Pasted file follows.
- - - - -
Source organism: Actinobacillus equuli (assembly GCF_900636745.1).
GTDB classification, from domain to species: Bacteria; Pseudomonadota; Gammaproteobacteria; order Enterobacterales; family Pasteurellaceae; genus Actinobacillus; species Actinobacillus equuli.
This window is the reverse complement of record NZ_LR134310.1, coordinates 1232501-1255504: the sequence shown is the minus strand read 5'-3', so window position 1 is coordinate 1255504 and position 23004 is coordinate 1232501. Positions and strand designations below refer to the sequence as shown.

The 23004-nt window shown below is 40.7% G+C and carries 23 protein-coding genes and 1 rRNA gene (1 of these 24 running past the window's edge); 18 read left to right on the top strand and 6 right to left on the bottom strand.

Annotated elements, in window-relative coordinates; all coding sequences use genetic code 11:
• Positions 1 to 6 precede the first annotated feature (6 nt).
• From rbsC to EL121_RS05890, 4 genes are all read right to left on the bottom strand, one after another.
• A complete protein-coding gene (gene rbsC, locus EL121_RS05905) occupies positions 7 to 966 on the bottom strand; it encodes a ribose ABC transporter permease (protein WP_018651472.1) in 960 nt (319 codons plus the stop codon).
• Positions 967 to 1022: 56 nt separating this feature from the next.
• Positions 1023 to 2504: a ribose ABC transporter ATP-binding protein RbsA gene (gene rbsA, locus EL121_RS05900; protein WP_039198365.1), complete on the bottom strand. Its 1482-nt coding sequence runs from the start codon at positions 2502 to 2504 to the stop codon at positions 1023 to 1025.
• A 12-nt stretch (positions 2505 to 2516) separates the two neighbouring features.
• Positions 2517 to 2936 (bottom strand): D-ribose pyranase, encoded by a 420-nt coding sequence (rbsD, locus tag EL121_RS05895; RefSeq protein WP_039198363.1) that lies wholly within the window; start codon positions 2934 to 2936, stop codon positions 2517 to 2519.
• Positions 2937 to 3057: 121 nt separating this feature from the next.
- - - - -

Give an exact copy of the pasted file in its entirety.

Source organism: Actinobacillus equuli (assembly GCF_900636745.1).
GTDB classification, from domain to species: Bacteria; Pseudomonadota; Gammaproteobacteria; order Enterobacterales; family Pasteurellaceae; genus Actinobacillus; species Actinobacillus equuli.
This window is the reverse complement of record NZ_LR134310.1, coordinates 1232501-1255504: the sequence shown is the minus strand read 5'-3', so window position 1 is coordinate 1255504 and position 23004 is coordinate 1232501. Positions and strand designations below refer to the sequence as shown.

The 23004-nt window shown below is 40.7% G+C and carries 23 protein-coding genes and 1 rRNA gene (1 of these 24 running past the window's edge); 18 read left to right on the top strand and 6 right to left on the bottom strand.

Annotated elements, in window-relative coordinates; all coding sequences use genetic code 11:
• Positions 1 to 6 precede the first annotated feature (6 nt).
• From rbsC to EL121_RS05890, 4 genes are all read right to left on the bottom strand, one after another.
• A complete protein-coding gene (gene rbsC, locus EL121_RS05905) occupies positions 7 to 966 on the bottom strand; it encodes a ribose ABC transporter permease (protein WP_018651472.1) in 960 nt (319 codons plus the stop codon).
• Positions 967 to 1022: 56 nt separating this feature from the next.
• Positions 1023 to 2504: a ribose ABC transporter ATP-binding protein RbsA gene (gene rbsA, locus EL121_RS05900; protein WP_039198365.1), complete on the bottom strand. Its 1482-nt coding sequence runs from the start codon at positions 2502 to 2504 to the stop codon at positions 1023 to 1025.
• A 12-nt stretch (positions 2505 to 2516) separates the two neighbouring features.
• Positions 2517 to 2936 (bottom strand): D-ribose pyranase, encoded by a 420-nt coding sequence (rbsD, locus tag EL121_RS05895; RefSeq protein WP_039198363.1) that lies wholly within the window; start codon positions 2934 to 2936, stop codon positions 2517 to 2519.
• Positions 2937 to 3057: 121 nt separating this feature from the next.